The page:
Cross B Chows......Janet Burke

#2....What level of success/participation have you achieved and in what areas?
Owner of the #1 Supreme Chow in 1989...Ch. Bondsai's Bullet Hitth Bullsi ROM
The Chow Chow Defeating the Greatest Number of Chow Chows
Breeder of the Year 1989  Janet & Pat Burke
Breeder of the Year 1990  Janet & Pat Burke / Doug & Pam Bailey
Ch. Cross B's Magic Bettina ROM
Breeder / Co-owner of Brood Bitch of the Year 1991
Janet Burke Breeder Awards
Circle of Honor Bronze Award in 1998
Circle of Honor Silver Award in 1998
Circle of Honor Gold Award in 2000
Ch. Barjo's Notorious ROM
Sire of more than 50 Champions
Stud Dog of the year, 1990 and 1991
Winner of the Stud Dog Class at the 1996 National Speciality
STUD DOG, Circle of Honor Bronze Award in 1998
STUD DOG, Circle of Honor Silver Award in 1998
STUD DOG, Circle of Honor Gold Award in 2001
Ch. Bai-lee's Magic Marquis ROM
BROOD BITCH, Circle of Honor Bronze Award in 1998
BROOD BITCH, Circle of Honor Silver Award in 2000  Breeder-Owner-Handler Ch. Cross B's Golden Tri-Angle
The dog Defeating the Most Dogs by going WD from the BBE class in 1997
Breeder- Owner of Ch. Cross B's Every Chance I Get
#3 Chow Chow of the Year---2000
Breeder of the Dam of  BIS BISS  Ch. Xishan's Guardian Angel
Breeder of BIS CH. Cross B's Impressive Waylon J
Breeder of  Ch. Cross B's Kai O-Sama of Tory
Winner of the Stud Dog Class at the 2000 National Specialty
Register of Merit Award (ROM)  has been achieved on a number of Cross B dogs as well as Ch. Barjo's Notorious, Ch. Bai-lee's Magic Marquis, Ch. Bai-lee's Christmas Miss Zessy, Ch Artpho's Klanci at Cross B, Ch. Chinarose Devil May Care, and Ch. Lov- Chow Jokers Wild O'Cross B.  These are dogs that I have  purchased from other breeders and achieved their ROM's also.

#3....If you could Change anything along the path of your success what would that be and why?
I would have been more selective in letting dogs that I have worked for years to produce get out of my hands.  The novice Chow enthusiast needs to study pedigrees before they purchase a puppy as it takes years of breeding to know what dogs will produce consistent quality. It can be lost in one generation.
I would have collected and had semen frozen from more of my males.  There are some of them I would like to bring back into my pedigrees.  I do have semen frozen from a black dog that goes back to the same pedigree that Ch. Artpho's Klanci At Cross B was from.  This was collected in 1992 and I have a new litter on the ground from Ch. Cross B's Kace of Kountry who is closely related to Klanci.  This is the first time I have used this semen.  I have semen from a red dog as well - Cross B's Magnum Force which I will be bringing back to my pedigrees soon.  This just makes it possible to bring in some new blood after several generations.  I actually knew these dogs so I know what I am dealing with.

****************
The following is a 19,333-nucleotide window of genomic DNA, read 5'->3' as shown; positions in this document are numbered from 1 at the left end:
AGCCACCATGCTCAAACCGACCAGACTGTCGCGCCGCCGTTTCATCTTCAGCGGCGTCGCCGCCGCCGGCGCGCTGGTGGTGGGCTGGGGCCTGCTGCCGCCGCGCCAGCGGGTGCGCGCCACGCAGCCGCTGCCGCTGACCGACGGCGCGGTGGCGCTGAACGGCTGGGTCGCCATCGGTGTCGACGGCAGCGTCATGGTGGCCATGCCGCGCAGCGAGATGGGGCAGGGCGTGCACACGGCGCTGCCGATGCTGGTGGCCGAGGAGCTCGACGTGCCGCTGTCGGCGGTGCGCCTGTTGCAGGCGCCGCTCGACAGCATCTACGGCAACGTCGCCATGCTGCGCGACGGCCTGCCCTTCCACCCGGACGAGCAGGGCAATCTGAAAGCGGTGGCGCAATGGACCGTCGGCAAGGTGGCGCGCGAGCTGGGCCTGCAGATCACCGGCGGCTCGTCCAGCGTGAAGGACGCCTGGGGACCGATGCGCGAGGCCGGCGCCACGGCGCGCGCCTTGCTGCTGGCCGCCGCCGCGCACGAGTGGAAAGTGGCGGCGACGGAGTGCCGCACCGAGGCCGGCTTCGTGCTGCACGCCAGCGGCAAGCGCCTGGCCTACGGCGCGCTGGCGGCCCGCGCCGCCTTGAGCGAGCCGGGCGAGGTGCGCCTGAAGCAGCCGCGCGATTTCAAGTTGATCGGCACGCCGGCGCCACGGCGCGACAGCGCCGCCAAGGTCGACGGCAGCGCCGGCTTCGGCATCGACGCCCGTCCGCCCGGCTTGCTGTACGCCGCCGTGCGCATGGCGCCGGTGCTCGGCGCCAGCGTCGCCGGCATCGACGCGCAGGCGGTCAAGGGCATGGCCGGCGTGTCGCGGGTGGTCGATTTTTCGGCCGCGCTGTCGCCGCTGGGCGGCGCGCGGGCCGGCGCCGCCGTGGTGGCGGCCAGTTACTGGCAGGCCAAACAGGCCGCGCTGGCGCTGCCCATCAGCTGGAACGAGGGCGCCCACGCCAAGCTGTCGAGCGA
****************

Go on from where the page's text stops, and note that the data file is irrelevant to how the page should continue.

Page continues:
#4 ...How would you describe the features/details of the Chow's
most important characteristics?

You have to have a balanced chow.  To describe this balance- the dog has to be square. You should see square all over the dog.  The movement is very important.   If there is not balance, he cannot move correctly.  A narrow front, short or crooked legs, an overdone head, loose feet, big floppy ears is not balanced.  The illustrated standard describes a balanced dog exactly.

#5...On a Scale of 1 to 10, where do you think the breed currently stands in overall quality?
The dogs I have personally seen in the ring lately have been lacking in balance and substance.  I feel that with what I have seen I would rate the overall dogs at a 4.   Too many of the dogs lack correct movement and are long in back.  The quality of our breed cannot improve if inferior dogs are used for breeding.  A CH. title does not improve breed quality, this only deceives the novice.  If a good quality male is bred to an inferior bitch, there might be one ok dog in the litter but what about the next generation? A true breeder should know better than to do that.   
#6...Name a few dogs that would epitomize the standard in your opinion. (Past or present not necessarily your own and not necessarily dogs living.)
The dogs that I bred at my kennel that I felt were very close to the standard were Ch. Cross B's Tanya Tucker, Ch. Cross B's Tommy Tor-rific, and Ch. Cross B's Just Watch Me Baby.  All three were balanced dogs with a temperament that anyone would love to own.
Most of these dogs are found back several generations in my pedigrees.  I have only seen pictures and records of production of most of these dogs listed below.  The ones that impressed me when I started looking at pedigrees were Ch. Melody's Saint Noel, Ch. Don-Lee's Prophet, Ch. Starcrest Mr.Christopher, Ch. Teabear's Cheese Whiz, Ch Checkmate's Cherry Brandy, Ch. Ghat De La Moulaine, Ch Tsang-Po's Bamboo Boy, and of course many others.